Three students who completed the Executive MBA programme at Cambridge Judge Business School have started a commodities trading house that focuses on Africa and social responsibility.
Maria-Yassin Jah, Luis Prazeres and a third EMBA alumnus are using their commodities backgrounds and the network they grew at Cambridge Judge to create their own business, Aspuna Group, with social responsibility at its heart.
“There are aspects about our industry that we don’t think are done the right way. Every commodity trading company will be involved in corporate social responsibility (CSR) projects, but operations and social responsibility are often managed as separate entities. This is because CSR has often been added much later in the life of the firm,” Maria says. “We thought that this isn’t the right way to do it if you’re really committed to social responsibility.”
Aspuna Group will not have a social responsibility department because it is embedded in our DNA. We check everything we do against our values and everyone who comes on board will have to subscribe to these values and act them out in everything they do.
Aspuna has started their first project in The Gambia. They are working with the Gambian government and the UN’s Food and Agricultural Organisation to establish local farming cooperatives who will supply them with Cassava (also known as Tapioca). The crop will then be processed into starch and flour in an Aspuna-built and owned factory. Maria says: “Our operations model will be based on having physical assets because [they] add value to the exported product and also create employment.” Aspuna will then sell the processed starch locally as a food staple and to international pharmaceutical and food companies.
There are some pockets in the country where people are malnourished [and] the region that we are starting in is a priority region.
Their factory is now being built and will employ around 20 people in January 2016. Aspuna is working with the National Women’s Bureau to identify women farmers and to train them on aspects of the processing line; the Group aims to have the line solely managed by women. In a traditional farming society where Gambian women carry their children on their backs to work the fields, the factory will provide a nursery.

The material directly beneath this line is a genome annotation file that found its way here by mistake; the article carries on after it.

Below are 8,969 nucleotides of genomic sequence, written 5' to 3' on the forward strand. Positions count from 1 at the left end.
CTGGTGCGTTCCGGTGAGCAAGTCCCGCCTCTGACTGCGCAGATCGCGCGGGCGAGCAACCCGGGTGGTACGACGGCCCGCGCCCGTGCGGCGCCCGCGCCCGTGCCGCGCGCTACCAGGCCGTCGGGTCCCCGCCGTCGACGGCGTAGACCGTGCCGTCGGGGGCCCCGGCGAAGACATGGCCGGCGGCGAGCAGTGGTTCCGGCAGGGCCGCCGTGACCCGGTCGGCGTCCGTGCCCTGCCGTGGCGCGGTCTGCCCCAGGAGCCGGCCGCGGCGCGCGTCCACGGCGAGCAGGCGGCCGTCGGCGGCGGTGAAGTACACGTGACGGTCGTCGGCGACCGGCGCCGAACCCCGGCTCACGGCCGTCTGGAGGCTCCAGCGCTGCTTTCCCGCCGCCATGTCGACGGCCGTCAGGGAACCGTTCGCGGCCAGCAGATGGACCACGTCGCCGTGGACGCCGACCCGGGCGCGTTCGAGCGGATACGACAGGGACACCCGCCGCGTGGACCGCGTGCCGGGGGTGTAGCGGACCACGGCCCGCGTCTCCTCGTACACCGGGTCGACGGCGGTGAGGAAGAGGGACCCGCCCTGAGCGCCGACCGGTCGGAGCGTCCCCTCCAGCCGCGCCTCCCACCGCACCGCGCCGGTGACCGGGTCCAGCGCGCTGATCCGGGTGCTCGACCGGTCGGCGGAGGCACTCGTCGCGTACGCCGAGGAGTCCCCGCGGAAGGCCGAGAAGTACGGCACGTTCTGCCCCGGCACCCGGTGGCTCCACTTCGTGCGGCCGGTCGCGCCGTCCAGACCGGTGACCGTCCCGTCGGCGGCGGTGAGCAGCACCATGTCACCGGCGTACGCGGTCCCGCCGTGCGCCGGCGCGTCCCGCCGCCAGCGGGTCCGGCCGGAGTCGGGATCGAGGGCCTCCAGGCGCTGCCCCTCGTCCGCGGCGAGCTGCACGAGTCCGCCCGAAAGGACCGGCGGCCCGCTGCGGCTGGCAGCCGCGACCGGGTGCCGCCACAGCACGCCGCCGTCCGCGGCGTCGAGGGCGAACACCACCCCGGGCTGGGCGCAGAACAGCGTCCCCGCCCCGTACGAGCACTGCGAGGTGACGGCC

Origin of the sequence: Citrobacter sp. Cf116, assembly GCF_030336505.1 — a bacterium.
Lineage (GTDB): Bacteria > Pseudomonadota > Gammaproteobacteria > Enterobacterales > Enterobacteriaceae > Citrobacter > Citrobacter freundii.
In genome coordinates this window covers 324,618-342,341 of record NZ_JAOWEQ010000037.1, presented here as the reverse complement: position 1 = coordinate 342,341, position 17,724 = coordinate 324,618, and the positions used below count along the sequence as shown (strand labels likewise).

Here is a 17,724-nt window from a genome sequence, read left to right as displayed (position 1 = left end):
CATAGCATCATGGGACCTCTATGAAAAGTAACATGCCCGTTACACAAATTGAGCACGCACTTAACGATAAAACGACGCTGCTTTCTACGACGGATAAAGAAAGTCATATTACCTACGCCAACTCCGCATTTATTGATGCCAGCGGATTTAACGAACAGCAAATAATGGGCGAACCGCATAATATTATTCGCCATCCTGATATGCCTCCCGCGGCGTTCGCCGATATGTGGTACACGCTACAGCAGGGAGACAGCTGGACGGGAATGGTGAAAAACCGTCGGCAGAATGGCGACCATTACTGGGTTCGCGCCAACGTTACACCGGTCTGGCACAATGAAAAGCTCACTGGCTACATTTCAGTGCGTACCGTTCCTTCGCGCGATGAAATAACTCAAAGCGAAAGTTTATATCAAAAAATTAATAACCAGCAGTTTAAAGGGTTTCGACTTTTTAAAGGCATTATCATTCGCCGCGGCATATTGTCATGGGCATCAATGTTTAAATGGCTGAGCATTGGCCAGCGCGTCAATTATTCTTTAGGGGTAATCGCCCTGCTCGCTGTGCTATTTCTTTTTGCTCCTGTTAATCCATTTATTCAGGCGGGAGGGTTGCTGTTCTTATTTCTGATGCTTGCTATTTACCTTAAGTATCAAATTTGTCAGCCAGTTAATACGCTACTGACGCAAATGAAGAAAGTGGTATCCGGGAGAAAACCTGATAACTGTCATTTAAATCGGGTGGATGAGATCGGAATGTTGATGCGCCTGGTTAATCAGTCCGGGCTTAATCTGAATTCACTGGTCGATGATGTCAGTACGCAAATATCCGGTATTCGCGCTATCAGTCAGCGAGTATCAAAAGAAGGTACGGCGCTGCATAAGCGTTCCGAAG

Aspuna is also exploring green energy solutions for their factory and is working with the government to bring electricity, water and sewage pipes to the local area. Luis says: “This is the social aspect that we really want to push with this company. We’re creating a lot of excitement among the government because [Aspuna] can change many lives in rural Gambia.” And they’re moving fast; Aspuna hopes to have its first bag of starch for export by the end of Q1 2016
“This is a dream of mine,” says Luis. “Creating my own firm was something that I always had in the back of my mind. I used the EMBA to learn about starting a business and to find partners.” Maria on the other hand, didn’t know that she wanted to start her own business until towards the end of the programme. “I realised that I might need 15 years of industry experience to move into a position that would allow me to combine my interests, experiences and skills into something I’d find enjoyable. So I thought that this is the perfect opportunity to start something that I can be 150 per cent behind.”
They both agree that the EMBA was a life changing experience. Luis says: “You can use the experiences from the EMBA there and then when you’re negotiating, looking at pricing or doing a model, looking at strategy, innovation fundraising… we covered all of these things on the EMBA programme.”
Now that the company has its feet off the ground in The Gambia, what’s next? “We will initially focus on Africa and the softs or agricultural markets before expanding our portfolio to include energy and metals products across other regions,” Luis says. “In a few years, we’d like to compete with the big companies in the commodity space. I think the sky’s the limit.”